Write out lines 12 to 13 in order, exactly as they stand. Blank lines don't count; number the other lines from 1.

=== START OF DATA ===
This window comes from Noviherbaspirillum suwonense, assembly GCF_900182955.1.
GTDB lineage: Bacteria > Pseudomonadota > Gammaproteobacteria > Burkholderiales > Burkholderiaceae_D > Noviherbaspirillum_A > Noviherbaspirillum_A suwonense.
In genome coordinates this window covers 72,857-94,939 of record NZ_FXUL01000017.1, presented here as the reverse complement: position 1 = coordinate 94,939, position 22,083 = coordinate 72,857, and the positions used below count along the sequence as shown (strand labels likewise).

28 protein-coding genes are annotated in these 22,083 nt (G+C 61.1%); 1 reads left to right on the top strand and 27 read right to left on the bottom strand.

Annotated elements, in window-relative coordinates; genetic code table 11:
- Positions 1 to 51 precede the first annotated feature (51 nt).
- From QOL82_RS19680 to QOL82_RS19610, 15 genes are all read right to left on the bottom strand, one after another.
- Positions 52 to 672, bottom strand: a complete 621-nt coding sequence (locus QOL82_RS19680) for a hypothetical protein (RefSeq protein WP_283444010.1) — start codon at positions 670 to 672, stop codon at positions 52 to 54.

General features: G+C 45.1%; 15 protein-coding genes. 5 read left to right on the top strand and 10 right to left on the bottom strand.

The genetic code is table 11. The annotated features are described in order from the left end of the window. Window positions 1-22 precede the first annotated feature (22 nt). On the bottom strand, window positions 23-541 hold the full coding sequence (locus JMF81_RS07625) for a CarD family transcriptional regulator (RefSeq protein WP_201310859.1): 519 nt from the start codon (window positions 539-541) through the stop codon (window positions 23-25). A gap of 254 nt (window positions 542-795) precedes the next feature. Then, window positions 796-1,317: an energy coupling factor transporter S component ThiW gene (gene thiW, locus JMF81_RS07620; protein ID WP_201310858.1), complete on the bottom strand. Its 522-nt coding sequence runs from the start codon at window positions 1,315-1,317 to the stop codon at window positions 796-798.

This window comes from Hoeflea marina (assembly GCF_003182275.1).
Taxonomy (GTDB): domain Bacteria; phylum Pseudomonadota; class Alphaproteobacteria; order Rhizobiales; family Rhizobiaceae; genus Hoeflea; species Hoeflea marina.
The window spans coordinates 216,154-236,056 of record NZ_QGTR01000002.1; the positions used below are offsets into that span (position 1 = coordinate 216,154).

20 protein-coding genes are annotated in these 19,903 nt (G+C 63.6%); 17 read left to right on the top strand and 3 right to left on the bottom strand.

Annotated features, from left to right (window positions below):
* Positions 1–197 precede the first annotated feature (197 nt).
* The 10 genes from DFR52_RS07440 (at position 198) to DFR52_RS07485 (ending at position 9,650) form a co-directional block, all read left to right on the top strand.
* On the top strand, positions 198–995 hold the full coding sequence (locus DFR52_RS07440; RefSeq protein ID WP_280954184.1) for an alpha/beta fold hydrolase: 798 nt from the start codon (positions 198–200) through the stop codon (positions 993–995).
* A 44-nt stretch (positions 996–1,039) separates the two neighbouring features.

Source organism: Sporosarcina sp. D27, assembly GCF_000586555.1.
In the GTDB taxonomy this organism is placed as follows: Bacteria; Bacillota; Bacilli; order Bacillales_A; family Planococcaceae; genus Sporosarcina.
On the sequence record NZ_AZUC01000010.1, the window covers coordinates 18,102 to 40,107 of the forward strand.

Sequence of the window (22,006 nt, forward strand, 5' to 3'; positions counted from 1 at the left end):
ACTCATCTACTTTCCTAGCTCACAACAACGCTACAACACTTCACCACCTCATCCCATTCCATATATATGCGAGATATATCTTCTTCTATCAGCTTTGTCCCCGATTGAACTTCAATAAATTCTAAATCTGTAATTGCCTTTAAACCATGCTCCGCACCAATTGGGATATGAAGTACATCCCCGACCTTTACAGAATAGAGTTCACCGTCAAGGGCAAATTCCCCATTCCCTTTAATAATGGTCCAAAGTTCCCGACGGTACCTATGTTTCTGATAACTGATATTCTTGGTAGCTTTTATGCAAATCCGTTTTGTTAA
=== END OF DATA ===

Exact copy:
Taxonomy (GTDB): domain Bacteria; phylum Pseudomonadota; class Alphaproteobacteria; order Rhizobiales; family Rhizobiaceae; genus Hoeflea; species Hoeflea marina.
The window spans coordinates 216,154-236,056 of record NZ_QGTR01000002.1; the positions used below are offsets into that span (position 1 = coordinate 216,154).